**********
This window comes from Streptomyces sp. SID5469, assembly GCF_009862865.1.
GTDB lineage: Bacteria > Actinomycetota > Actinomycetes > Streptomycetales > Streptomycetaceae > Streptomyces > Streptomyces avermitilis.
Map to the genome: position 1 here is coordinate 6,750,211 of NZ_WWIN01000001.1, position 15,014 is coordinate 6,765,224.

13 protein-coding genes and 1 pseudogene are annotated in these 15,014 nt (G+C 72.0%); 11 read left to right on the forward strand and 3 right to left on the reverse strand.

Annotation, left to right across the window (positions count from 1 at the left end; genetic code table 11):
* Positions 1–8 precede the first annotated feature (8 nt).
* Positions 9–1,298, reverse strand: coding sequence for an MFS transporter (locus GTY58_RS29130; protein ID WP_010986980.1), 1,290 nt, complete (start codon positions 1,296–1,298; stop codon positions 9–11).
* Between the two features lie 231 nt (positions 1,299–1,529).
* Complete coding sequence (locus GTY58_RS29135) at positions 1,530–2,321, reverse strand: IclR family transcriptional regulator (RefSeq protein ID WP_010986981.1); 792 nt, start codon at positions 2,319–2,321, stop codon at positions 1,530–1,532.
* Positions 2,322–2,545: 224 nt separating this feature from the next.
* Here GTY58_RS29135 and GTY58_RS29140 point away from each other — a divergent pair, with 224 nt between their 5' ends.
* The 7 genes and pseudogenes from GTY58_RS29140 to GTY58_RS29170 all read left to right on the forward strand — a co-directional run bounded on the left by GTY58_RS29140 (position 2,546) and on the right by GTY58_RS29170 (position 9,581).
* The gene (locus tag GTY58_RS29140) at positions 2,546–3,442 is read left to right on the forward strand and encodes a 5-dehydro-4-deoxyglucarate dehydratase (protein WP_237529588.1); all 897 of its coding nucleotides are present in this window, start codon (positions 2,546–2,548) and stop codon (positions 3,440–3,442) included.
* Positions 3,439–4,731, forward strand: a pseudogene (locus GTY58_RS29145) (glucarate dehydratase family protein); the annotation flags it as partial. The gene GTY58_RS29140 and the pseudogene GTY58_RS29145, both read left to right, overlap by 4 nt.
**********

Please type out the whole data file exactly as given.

This window comes from Streptomyces sp. SID5469, assembly GCF_009862865.1.
GTDB lineage: Bacteria > Actinomycetota > Actinomycetes > Streptomycetales > Streptomycetaceae > Streptomyces > Streptomyces avermitilis.
Map to the genome: position 1 here is coordinate 6,750,211 of NZ_WWIN01000001.1, position 15,014 is coordinate 6,765,224.

13 protein-coding genes and 1 pseudogene are annotated in these 15,014 nt (G+C 72.0%); 11 read left to right on the forward strand and 3 right to left on the reverse strand.

Annotation, left to right across the window (positions count from 1 at the left end; genetic code table 11):
* Positions 1–8 precede the first annotated feature (8 nt).
* Positions 9–1,298, reverse strand: coding sequence for an MFS transporter (locus GTY58_RS29130; protein ID WP_010986980.1), 1,290 nt, complete (start codon positions 1,296–1,298; stop codon positions 9–11).
* Between the two features lie 231 nt (positions 1,299–1,529).
* Complete coding sequence (locus GTY58_RS29135) at positions 1,530–2,321, reverse strand: IclR family transcriptional regulator (RefSeq protein ID WP_010986981.1); 792 nt, start codon at positions 2,319–2,321, stop codon at positions 1,530–1,532.
* Positions 2,322–2,545: 224 nt separating this feature from the next.
* Here GTY58_RS29135 and GTY58_RS29140 point away from each other — a divergent pair, with 224 nt between their 5' ends.
* The 7 genes and pseudogenes from GTY58_RS29140 to GTY58_RS29170 all read left to right on the forward strand — a co-directional run bounded on the left by GTY58_RS29140 (position 2,546) and on the right by GTY58_RS29170 (position 9,581).
* The gene (locus tag GTY58_RS29140) at positions 2,546–3,442 is read left to right on the forward strand and encodes a 5-dehydro-4-deoxyglucarate dehydratase (protein WP_237529588.1); all 897 of its coding nucleotides are present in this window, start codon (positions 2,546–2,548) and stop codon (positions 3,440–3,442) included.
* Positions 3,439–4,731, forward strand: a pseudogene (locus GTY58_RS29145) (glucarate dehydratase family protein); the annotation flags it as partial. The gene GTY58_RS29140 and the pseudogene GTY58_RS29145, both read left to right, overlap by 4 nt.